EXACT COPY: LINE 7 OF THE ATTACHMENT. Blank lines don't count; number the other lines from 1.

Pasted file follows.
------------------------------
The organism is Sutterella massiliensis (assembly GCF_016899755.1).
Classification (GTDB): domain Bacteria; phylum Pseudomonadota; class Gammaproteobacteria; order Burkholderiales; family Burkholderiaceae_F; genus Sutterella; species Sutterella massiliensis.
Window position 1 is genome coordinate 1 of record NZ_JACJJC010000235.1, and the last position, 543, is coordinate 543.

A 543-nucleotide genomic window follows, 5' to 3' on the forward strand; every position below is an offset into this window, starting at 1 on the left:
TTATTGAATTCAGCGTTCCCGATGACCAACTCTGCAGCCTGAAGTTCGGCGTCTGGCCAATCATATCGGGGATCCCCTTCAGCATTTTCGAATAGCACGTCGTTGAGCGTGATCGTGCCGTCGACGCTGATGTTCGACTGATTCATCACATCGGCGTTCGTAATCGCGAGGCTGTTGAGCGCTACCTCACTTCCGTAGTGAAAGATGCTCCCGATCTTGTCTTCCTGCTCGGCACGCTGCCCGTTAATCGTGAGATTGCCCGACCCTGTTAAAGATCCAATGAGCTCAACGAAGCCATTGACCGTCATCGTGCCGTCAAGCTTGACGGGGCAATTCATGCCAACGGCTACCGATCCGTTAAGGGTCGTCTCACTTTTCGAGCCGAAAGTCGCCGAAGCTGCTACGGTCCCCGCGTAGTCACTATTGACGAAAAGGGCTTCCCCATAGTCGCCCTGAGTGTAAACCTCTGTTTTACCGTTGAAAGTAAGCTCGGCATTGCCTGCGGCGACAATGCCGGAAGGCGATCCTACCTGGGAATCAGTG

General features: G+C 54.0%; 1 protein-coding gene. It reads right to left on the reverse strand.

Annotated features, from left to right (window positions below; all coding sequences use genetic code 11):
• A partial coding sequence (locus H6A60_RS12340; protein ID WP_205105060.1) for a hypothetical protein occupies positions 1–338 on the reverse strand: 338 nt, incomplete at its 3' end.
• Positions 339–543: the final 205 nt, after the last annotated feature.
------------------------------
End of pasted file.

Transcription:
Annotated features, from left to right (window positions below; all coding sequences use genetic code 11):